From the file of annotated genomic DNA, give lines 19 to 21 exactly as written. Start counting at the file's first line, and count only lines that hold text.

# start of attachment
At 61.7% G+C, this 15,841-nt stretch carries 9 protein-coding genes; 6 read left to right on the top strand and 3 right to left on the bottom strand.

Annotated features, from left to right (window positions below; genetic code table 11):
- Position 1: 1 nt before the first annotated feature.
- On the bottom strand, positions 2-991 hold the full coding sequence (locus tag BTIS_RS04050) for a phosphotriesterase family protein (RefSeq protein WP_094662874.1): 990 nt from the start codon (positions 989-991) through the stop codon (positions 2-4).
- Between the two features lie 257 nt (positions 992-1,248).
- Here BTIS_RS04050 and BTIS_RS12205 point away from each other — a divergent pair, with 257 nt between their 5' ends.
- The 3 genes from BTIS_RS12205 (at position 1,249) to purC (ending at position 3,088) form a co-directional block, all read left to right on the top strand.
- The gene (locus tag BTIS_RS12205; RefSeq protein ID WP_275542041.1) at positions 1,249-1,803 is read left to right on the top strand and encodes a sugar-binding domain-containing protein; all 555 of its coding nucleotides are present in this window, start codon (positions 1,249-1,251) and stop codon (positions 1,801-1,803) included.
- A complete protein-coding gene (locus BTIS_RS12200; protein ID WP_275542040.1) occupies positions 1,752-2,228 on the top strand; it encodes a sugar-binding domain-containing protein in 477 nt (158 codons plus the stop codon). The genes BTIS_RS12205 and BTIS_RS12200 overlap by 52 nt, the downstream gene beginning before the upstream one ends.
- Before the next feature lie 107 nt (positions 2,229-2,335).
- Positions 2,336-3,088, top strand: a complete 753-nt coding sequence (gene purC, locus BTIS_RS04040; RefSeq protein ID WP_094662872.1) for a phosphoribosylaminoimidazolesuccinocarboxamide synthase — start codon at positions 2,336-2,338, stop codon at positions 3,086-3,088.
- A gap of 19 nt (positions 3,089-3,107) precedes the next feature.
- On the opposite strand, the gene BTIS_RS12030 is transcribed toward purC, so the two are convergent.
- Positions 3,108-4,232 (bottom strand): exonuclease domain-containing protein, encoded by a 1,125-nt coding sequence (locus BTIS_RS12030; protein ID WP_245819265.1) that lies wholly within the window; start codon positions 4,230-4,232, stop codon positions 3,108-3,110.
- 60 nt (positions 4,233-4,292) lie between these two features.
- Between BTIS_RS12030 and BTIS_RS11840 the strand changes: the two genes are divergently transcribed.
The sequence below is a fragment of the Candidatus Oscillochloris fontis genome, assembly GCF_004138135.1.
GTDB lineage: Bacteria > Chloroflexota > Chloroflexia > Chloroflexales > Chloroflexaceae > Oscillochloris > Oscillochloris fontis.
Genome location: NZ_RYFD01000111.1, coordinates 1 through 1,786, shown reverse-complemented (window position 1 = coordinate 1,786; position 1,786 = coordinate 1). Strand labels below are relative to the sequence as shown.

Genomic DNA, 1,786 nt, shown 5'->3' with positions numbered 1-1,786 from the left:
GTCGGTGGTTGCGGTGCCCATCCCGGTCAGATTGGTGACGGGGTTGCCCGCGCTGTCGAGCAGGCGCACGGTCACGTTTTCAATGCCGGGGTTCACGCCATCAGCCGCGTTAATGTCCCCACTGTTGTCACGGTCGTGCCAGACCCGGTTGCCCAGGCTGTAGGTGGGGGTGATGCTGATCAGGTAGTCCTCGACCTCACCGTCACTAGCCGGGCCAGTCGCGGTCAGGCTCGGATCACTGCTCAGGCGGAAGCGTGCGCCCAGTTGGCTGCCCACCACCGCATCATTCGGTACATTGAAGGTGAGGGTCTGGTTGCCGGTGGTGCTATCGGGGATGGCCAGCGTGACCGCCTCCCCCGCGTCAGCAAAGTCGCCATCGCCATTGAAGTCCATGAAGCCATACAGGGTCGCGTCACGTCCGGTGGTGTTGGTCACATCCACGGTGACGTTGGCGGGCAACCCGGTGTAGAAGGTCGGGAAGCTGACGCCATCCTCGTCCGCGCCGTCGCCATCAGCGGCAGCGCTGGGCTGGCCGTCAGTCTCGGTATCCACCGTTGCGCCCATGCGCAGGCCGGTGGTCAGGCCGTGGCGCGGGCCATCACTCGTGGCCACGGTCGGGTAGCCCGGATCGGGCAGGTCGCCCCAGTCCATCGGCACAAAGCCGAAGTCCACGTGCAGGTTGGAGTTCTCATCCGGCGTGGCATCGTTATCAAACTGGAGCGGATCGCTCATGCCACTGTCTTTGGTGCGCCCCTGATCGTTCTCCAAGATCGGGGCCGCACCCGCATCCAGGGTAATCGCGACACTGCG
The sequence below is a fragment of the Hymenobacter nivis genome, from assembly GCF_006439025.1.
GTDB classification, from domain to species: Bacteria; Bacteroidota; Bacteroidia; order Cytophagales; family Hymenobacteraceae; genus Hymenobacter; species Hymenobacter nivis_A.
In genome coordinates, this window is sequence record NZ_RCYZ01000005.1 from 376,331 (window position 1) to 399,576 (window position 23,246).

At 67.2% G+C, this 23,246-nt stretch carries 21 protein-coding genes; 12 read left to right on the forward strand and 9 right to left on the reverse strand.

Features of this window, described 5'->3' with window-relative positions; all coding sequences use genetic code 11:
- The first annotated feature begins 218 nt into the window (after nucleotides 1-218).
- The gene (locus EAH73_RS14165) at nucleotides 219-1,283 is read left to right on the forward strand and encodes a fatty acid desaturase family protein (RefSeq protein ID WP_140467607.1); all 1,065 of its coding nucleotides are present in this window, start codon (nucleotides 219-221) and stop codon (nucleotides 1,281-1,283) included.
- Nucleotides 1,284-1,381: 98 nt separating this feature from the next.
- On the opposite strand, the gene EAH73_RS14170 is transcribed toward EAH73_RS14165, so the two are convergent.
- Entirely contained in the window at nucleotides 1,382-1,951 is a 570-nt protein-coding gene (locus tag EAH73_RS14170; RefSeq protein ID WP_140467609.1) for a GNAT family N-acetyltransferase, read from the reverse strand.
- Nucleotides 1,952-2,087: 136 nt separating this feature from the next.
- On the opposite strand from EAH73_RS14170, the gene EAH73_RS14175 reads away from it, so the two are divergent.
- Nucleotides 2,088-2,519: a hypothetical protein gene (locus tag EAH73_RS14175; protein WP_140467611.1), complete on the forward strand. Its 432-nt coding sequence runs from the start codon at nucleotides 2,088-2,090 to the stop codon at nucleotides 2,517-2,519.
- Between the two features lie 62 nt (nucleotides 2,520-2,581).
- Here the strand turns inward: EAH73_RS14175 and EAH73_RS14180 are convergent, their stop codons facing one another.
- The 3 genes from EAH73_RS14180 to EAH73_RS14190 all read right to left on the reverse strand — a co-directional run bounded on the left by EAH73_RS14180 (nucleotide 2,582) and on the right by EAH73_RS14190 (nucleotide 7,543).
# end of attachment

Genome location: NZ_RYFD01000111.1, coordinates 1 through 1,786, shown reverse-complemented (window position 1 = coordinate 1,786; position 1,786 = coordinate 1). Strand labels below are relative to the sequence as shown.

Genomic DNA, 1,786 nt, shown 5'->3' with positions numbered 1-1,786 from the left:
GTCGGTGGTTGCGGTGCCCATCCCGGTCAGATTGGTGACGGGGTTGCCCGCGCTGTCGAGCAGGCGCACGGTCACGTTTTCAATGCCGGGGTTCACGCCATCAGCCGCGTTAATGTCCCCACTGTTGTCACGGTCGTGCCAGACCCGGTTGCCCAGGCTGTAGGTGGGGGTGATGCTGATCAGGTAGTCCTCGACCTCACCGTCACTAGCCGGGCCAGTCGCGGTCAGGCTCGGATCACTGCTCAGGCGGAAGCGTGCGCCCAGTTGGCTGCCCACCACCGCATCATTCGGTACATTGAAGGTGAGGGTCTGGTTGCCGGTGGTGCTATCGGGGATGGCCAGCGTGACCGCCTCCCCCGCGTCAGCAAAGTCGCCATCGCCATTGAAGTCCATGAAGCCATACAGGGTCGCGTCACGTCCGGTGGTGTTGGTCACATCCACGGTGACGTTGGCGGGCAACCCGGTGTAGAAGGTCGGGAAGCTGACGCCATCCTCGTCCGCGCCGTCGCCATCAGCGGCAGCGCTGGGCTGGCCGTCAGTCTCGGTATCCACCGTTGCGCCCATGCGCAGGCCGGTGGTCAGGCCGTGGCGCGGGCCATCACTCGTGGCCACGGTCGGGTAGCCCGGATCGGGCAGGTCGCCCCAGTCCATCGGCACAAAGCCGAAGTCCACGTGCAGGTTGGAGTTCTCATCCGGCGTGGCATCGTTATCAAACTGGAGCGGATCGCTCATGCCACTGTCTTTGGTGCGCCCCTGATCGTTCTCCAAGATCGGGGCCGCACCCGCATCCAGGGTAATCGCGACACTGCG